SS City of Boston
City of Boston Inman Line of Mail Steamers
|Name:||City of Boston|
|Builder:||Tod and Macgregor, Partick, Glasgow|
|Launched:||15 November 1864|
|Displacement:||2,278 long tons (2,315 t)|
|Length:||305 ft (93 m)|
|Beam:||39 ft (12 m)|
|Sail plan:||Three-masted (ship rigged)|
|Speed:||12 kn (22 km/h; 14 mph)|
The SS City of Boston was a British iron-hulled single-screw passenger steamship of the Inman Line which disappeared in the North Atlantic Ocean en route from Halifax, Nova Scotia, to Liverpool in January 1870.
The City of Boston was built by shipbuilders Tod & Macgregor of Partick, Glasgow and launched on 15 November 1864. Her maiden voyage, on 8 February 1865, was from Liverpool to New York via Queenstown.
The City of Boston sailed from Halifax, Nova Scotia for Liverpool on 28 January 1870 commanded by Captain Halcrow. She had 191 people on board: 55 cabin passengers, 52 steerage passengers and a crew of 84. A number of the passengers were prominent businessmen and military officers from Halifax. She never reached her destination and no trace of her was ever found.
A violent gale and snowstorm took place two days after her departure which may have contributed to her loss. Collision with an iceberg was another explanation suggested at the time.
City of Boston had been fitted with a two-blade propeller to replace her original three-blade propeller which had been broken during her previous voyage, and Captain Brooks of the SS City of Brooklyn expressed the opinion that the new propeller would not be strong enough to let her make headway against the adverse weather.
Rumors of the "Dynamite Fiend"
On 11 December 1875 the mystery of the City of Boston took a brief turn, that looked like it might give a solution, albeit a melodramatic one. On that day the German seaport of Bremerhaven was the scene of a dynamite explosion that killed eighty people. It turned out that a barrel being stored on board a ship had been a specially made dynamite bomb with a remarkable timer. It was to explode and sink the ship and kill most (if not all the passengers) out at sea (where no trace of the vessel would be likely to be found). The purpose was to collect insurance on the cargo. The premature explosion of the barrel caused the man responsible (one "William Thompson") to shoot himself. He became known in the period as the "Dynamite Fiend". In time Thompson was revealed to be one Alexander Keith, Jr. a Canadian from Halifax, Nova Scotia. In the wake of the discovery of his scheme and crime, police departments around the world were wondering if Thompson/Keith had been involved in the disappearance of other ships.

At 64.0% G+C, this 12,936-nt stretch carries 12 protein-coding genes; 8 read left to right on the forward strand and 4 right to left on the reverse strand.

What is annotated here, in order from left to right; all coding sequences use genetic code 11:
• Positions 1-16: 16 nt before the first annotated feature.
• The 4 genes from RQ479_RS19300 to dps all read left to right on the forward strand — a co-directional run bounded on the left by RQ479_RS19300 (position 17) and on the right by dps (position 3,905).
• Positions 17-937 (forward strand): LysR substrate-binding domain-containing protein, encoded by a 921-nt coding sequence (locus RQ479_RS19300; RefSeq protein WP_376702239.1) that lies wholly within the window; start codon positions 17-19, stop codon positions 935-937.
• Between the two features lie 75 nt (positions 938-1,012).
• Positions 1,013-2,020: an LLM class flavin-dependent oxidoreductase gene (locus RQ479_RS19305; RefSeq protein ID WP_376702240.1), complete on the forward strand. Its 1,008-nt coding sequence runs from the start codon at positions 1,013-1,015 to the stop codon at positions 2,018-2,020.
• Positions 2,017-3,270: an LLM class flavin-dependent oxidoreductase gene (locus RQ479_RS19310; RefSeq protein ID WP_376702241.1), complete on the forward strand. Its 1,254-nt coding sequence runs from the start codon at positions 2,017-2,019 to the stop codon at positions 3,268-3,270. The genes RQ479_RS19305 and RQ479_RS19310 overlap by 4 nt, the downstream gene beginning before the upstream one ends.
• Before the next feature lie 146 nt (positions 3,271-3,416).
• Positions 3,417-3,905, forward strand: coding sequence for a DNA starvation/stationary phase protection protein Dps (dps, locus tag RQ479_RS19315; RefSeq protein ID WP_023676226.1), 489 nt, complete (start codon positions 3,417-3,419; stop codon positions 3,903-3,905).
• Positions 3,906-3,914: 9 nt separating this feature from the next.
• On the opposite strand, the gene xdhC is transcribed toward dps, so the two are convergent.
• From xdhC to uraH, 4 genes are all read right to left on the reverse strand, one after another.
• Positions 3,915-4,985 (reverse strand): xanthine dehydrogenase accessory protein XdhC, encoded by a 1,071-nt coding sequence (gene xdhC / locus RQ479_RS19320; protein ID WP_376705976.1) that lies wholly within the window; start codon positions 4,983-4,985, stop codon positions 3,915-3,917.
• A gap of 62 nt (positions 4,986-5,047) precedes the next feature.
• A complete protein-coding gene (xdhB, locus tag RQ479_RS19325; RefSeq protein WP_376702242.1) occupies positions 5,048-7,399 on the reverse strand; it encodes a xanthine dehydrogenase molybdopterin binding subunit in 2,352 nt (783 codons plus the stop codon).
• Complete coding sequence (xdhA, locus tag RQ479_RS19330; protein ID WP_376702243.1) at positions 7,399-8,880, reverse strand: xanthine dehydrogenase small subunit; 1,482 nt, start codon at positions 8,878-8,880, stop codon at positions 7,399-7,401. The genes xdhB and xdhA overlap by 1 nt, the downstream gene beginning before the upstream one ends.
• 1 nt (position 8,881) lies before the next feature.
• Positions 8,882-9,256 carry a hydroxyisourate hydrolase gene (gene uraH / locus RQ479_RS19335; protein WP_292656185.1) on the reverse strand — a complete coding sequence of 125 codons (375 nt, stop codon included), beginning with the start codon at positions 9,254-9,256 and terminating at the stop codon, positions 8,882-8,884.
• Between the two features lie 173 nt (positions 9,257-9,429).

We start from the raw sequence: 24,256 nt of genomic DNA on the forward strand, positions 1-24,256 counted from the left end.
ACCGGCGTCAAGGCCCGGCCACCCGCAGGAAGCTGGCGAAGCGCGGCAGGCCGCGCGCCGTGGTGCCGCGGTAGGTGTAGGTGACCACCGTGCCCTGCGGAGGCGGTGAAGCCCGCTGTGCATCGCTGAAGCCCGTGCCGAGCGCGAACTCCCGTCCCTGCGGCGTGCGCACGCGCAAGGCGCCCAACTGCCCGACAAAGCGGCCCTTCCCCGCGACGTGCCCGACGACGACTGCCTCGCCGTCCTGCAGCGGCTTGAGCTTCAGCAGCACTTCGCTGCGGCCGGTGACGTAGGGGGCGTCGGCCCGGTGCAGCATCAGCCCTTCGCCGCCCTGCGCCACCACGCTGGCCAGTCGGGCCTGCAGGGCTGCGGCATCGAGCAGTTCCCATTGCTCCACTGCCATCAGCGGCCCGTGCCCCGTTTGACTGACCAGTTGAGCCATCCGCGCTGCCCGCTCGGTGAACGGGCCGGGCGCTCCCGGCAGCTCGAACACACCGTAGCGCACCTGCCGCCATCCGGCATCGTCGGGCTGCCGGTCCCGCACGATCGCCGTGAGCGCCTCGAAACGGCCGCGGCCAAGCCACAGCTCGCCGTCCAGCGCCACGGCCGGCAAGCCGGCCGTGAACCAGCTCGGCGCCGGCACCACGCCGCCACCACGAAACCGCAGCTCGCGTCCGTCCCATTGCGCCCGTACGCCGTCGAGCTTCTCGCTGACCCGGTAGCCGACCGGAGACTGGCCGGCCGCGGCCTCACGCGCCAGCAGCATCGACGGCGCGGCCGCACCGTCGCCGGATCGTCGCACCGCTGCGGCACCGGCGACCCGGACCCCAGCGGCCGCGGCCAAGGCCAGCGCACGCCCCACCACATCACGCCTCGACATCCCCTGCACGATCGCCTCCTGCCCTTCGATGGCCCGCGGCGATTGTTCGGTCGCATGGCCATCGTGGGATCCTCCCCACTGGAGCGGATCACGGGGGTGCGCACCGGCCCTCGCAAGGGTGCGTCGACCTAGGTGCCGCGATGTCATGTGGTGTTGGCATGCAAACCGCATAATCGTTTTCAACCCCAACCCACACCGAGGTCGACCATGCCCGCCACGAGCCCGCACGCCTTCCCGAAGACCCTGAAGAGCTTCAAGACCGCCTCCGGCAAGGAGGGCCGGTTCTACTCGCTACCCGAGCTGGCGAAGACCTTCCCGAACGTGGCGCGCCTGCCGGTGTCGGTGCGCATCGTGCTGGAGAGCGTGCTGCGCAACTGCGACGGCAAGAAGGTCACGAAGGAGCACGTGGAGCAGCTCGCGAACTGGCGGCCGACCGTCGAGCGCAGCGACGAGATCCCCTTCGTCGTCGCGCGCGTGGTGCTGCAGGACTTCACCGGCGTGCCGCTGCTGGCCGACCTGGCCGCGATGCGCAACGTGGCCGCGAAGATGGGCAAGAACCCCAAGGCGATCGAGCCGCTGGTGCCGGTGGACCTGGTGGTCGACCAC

Thompson had been in New York City in the winter of 1870, and it was wondered if he had any hand in the disappearance of the City of Boston. At the time he had sent two large money transfers to his wife from New York, and that looked like a possible pay-off by some partners in the scheme. As he came from Halifax, and the City of Boston was headed for Halifax, it looked like there could be a connection, especially as part of the cargo included a shipment of furs by one "James Thompson" of Halifax. However, further investigation found that Mr. James Thompson was a real merchant, who lost a valuable shipment of furs on the City of Boston, and (ironically) was unable to get the shipment insured. After that the possibility of a link between Thompson/Keith and the disappearance of the City of Boston diminished.
- Gibbs, C. R. Vernon (1957). Passenger Liners of the Western Ocean: A Record of Atlantic Steam and Motor Passenger Vessels from 1838 to the Present Day. John De Graff. p. 117.
- "City of Boston-1870", On the Rocks Shipwreck Database Nova Scotia Museum
- "The Loss of the City of Boston 1870". Liverpool Mercury. 8 February 1913.
- "Loss of City of Boston, Halifax to Liverpool, 1870". The Ships List. Archived from the original on 11 May 2008. Retrieved 22 August 2008.
- Ann Larabee The Dynamite Fiend: The Chilling Tale of A Confederate Spy, Con Artist, and Mass Murderer (New York: Palgrave Macmillan, 2005), illus. p. 106, 144, 167, 177, 182. ISBN 1-4039-6794-6.